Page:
If you want a CPaaS that includes SMS messaging, Voice, and other communications APIs beyond just video, then you’re going to look at Twilio and Vonage.
And then there’s open source. We’ve talked about Pion.ly on our WebRTC Live series before. Now the founder of Pion, Sean DuBois, has also started an open source book about WebRTC, WebRTC for the Curious. The goal is to make it easier for WebRTC developers to learn from each other about building open source based WebRTC solutions.
That’s just one example on the open source side. Projects like Jitsi have seen a large increase in their user base in 2020, and we’re using Janus more often based on specific client needs. The lines between commercial CPaaS and open source will even blur at times, such as with 8×8’s acquisition of Jitsi and their offering of Jitsi-as-a-Service.
There are so many more choices in the WebRTC landscape, and it’s getting harder to discover which is right for you. That’s a good thing generally, though I wonder how much more can the range of CPaaS’s grow? At what point will the commercial players consolidate more through acquisition, or is the video pie growing large enough that they’ll all be able to carve out their niches and continue to grow. My feeling is that while there will eventually be a limit on the number of CPaaS’s that the market can support, we are not there yet because of the rapid growth in the video market overall. It’s likely that helping our clients choose which WebRTC platform to use will be an increasingly important part of our business, since the nuances between each platform won’t be obvious to the casual observer.
My prediction is that the CPaaS marketplace still has plenty of room, and we will continue to see the variety of CPaaS offerings grow in 2021.
Trend #6: More niche products
A trend in all my predictions thus far is that the key to building a successful WebRTC-based video application in 2021 and the post-pandemic world is to find your niche.
We don’t need another generic meeting tool. But that doesn’t mean everything will use Zoom in the future. There is plenty of room to build niche products that combine live WebRTC video with specific use cases. An interesting recent example of this is the upcoming broadcaster.vc, recently announced by our friends Dan Jenkins at NimbleApe and Lorenzo Miniero from MeetEcho. As Lorenzo explains in a recent blog post, he and Dan discovered a need for better solutions to get live WebRTC video chats into OBS, the popular open source tool for video broadcasts. It’s a very niche idea, but also very useful, and likely something that we will start to use for our WebRTC Tips videos which I record with OBS, as well as for our WebRTC Live interviews.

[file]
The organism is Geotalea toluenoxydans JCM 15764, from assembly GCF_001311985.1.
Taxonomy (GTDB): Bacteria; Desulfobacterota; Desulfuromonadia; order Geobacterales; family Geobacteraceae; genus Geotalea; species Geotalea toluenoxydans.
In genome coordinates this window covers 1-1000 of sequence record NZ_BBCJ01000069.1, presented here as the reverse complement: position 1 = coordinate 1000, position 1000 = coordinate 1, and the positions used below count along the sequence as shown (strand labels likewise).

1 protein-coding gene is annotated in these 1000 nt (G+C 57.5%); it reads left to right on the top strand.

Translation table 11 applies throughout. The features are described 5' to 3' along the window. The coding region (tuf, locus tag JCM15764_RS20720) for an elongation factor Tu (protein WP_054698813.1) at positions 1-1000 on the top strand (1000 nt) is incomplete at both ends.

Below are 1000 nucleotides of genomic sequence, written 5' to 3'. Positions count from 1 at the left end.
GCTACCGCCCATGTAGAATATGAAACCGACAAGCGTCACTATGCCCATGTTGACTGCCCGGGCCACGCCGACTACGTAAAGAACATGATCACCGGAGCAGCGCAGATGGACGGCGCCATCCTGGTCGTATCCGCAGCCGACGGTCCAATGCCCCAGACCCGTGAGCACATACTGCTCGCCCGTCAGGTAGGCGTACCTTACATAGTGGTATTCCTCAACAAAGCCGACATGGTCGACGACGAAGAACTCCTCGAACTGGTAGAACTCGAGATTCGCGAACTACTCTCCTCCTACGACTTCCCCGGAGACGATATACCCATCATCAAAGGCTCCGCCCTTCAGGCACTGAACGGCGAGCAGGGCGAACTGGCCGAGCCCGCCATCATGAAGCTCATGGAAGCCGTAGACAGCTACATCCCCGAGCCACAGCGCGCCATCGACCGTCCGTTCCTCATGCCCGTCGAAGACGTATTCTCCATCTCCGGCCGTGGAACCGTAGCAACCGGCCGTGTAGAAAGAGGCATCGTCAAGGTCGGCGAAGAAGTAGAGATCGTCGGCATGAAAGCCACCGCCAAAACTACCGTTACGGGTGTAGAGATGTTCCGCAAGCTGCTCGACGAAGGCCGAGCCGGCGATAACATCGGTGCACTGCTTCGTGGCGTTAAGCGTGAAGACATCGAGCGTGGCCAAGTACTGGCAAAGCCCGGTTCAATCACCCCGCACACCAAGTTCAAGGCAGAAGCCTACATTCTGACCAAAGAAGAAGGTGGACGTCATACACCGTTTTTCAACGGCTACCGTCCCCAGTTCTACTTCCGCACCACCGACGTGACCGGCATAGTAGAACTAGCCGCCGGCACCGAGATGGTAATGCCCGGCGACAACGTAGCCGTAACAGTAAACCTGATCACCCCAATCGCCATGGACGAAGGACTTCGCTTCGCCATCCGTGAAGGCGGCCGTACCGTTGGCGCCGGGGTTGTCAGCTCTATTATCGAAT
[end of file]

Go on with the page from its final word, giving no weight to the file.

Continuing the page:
This is just one example of the many gaps still to be filled between different tools commonly used in the video industry, or to solve specific business use cases. Your niche doesn’t have to be as technology specific as Dan and Lorenzo found, but finding small niches and delivering a valuable solution to them is a great way to look for interesting WebRTC applications to build in 2021.
2021 will be a transitional year for WebRTC and global society
There’s no need to convince anyone that video is the future of the internet. Whether they are investors, developers, or average application users, we can all see that clearly after 2020. Live video and webRTC applications have allowed us to adapt as best we can to a rapidly changing world. Trends that were already beginning prior to 2020 have now been solidified and amplified by the coronavirus pandemic.
The “old normal” is not coming back. Even when social distancing and face masks go away, we will never return to the relative innocence of 2019. 2021 will be a transitional year – the year that we see how much of the radical change of 2020 is able to stick around. I believe that while our social lives will get dramatically better in the second half of 2021, we will not leave behind all of the lessons or new habits developed during the social upheaval of this pandemic. Pandora’s box will not be closed, and the importance of live video applications and remote presence is here to stay.
For WebRTC application developers and live video entrepreneurs, that’s not a bad thing. We are well suited to further define what normal looks like in the future. Along with the hope that the vaccine brings, we can also move forward with excitement about WebRTC’s role to shape tomorrow.
Are you ready to redefine the future of your industry? Contact us for a quote to build your live video application!